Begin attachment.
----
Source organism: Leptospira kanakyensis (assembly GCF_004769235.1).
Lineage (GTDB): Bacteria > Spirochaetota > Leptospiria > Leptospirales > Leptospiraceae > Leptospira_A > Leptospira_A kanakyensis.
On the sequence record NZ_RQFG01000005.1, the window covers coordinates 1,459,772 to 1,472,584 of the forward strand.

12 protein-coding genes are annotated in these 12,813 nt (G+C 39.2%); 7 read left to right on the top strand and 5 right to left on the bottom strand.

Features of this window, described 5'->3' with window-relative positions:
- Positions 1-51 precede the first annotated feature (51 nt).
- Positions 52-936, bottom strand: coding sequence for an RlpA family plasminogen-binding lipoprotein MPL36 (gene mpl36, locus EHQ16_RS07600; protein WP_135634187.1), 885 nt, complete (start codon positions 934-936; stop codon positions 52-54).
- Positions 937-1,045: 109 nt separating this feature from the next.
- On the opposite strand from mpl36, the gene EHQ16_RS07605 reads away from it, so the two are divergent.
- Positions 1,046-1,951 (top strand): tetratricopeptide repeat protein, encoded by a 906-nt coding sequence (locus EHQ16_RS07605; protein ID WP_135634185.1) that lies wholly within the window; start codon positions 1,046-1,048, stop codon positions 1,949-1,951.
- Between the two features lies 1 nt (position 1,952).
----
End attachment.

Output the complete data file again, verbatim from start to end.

Source organism: Leptospira kanakyensis (assembly GCF_004769235.1).
Lineage (GTDB): Bacteria > Spirochaetota > Leptospiria > Leptospirales > Leptospiraceae > Leptospira_A > Leptospira_A kanakyensis.
On the sequence record NZ_RQFG01000005.1, the window covers coordinates 1,459,772 to 1,472,584 of the forward strand.

12 protein-coding genes are annotated in these 12,813 nt (G+C 39.2%); 7 read left to right on the top strand and 5 right to left on the bottom strand.

Features of this window, described 5'->3' with window-relative positions:
- Positions 1-51 precede the first annotated feature (51 nt).
- Positions 52-936, bottom strand: coding sequence for an RlpA family plasminogen-binding lipoprotein MPL36 (gene mpl36, locus EHQ16_RS07600; protein WP_135634187.1), 885 nt, complete (start codon positions 934-936; stop codon positions 52-54).
- Positions 937-1,045: 109 nt separating this feature from the next.
- On the opposite strand from mpl36, the gene EHQ16_RS07605 reads away from it, so the two are divergent.
- Positions 1,046-1,951 (top strand): tetratricopeptide repeat protein, encoded by a 906-nt coding sequence (locus EHQ16_RS07605; protein ID WP_135634185.1) that lies wholly within the window; start codon positions 1,046-1,048, stop codon positions 1,949-1,951.
- Between the two features lies 1 nt (position 1,952).